Introduction The concept of using faecal biomarkers to predict prognosis and direct treatment in patients with Crohn’s disease is attractive but long term follow-up data is lacking.
A cohort of 51 patients with previous ileal resections for Crohn’s disease provided a one-off stool sample for faecal calprotectin (FC). These patients were followed up for 5 years to assess whether FC could predict disease progression in the long term.
Methods Patients were identified from a database of patients who had participated in a previous study evaluating the use of FC in post-operative Crohn’s. Patients were included in the study if they had been followed up for at least 5 years after the initial FC was recorded. Case notes were reviewed retrospectively and information on the need for escalation of medical therapy or for further surgery for disease recurrence was recorded. A FC of more than 200 was taken as the cut-off value for evidence of active inflammation. Statistical analysis was performed using Prism 6 (GraphPad Software, San Diego, USA).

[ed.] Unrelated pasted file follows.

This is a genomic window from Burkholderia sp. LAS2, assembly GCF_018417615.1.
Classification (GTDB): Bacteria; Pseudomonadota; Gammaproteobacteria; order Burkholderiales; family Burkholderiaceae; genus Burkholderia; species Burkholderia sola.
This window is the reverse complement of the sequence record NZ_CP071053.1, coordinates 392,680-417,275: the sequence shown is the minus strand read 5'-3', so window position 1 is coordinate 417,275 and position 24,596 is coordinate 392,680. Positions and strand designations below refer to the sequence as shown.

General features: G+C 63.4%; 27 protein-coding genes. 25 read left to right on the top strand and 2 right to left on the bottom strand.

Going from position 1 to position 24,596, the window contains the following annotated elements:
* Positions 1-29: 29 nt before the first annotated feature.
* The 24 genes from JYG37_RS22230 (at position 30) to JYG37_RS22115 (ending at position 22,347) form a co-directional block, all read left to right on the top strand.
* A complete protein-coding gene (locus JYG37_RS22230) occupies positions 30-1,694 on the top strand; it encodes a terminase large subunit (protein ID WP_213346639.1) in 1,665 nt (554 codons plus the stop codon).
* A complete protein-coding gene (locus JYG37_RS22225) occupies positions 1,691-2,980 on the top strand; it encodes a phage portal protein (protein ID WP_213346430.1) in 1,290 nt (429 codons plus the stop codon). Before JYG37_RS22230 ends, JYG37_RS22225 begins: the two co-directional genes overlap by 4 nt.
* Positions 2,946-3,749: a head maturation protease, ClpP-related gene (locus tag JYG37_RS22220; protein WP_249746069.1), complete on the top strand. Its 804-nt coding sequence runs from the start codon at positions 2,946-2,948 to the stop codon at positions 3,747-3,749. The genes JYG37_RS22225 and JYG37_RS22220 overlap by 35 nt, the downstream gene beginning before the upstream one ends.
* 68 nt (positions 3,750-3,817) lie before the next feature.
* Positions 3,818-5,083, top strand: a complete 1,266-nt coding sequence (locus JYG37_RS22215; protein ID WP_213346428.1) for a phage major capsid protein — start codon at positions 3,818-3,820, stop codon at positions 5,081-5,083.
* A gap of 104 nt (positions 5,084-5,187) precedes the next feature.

Results 17 patients had a FC ≥ 200 (median 751, IQR 593–916). Of these 13 required either escalation of medical treatment and/or further surgery over the 5 year follow-up period. 34 patients had a FC <200 (median 18, IQR 4–71). Of these 11 required treatment escalation and/or surgery. A FC of ≥200 correlated significantly with need for escalation of medical treatment and/or further surgery over a 5 year follow up (p 0.003).
Conclusion A FC of less than 200 predicts a better prognosis in patients with post-op Crohn’s disease over a prolonged (5 year) period and could therefore potentially be used to stratify treatment and target early intervention.
Disclosure of Interest None Declared.
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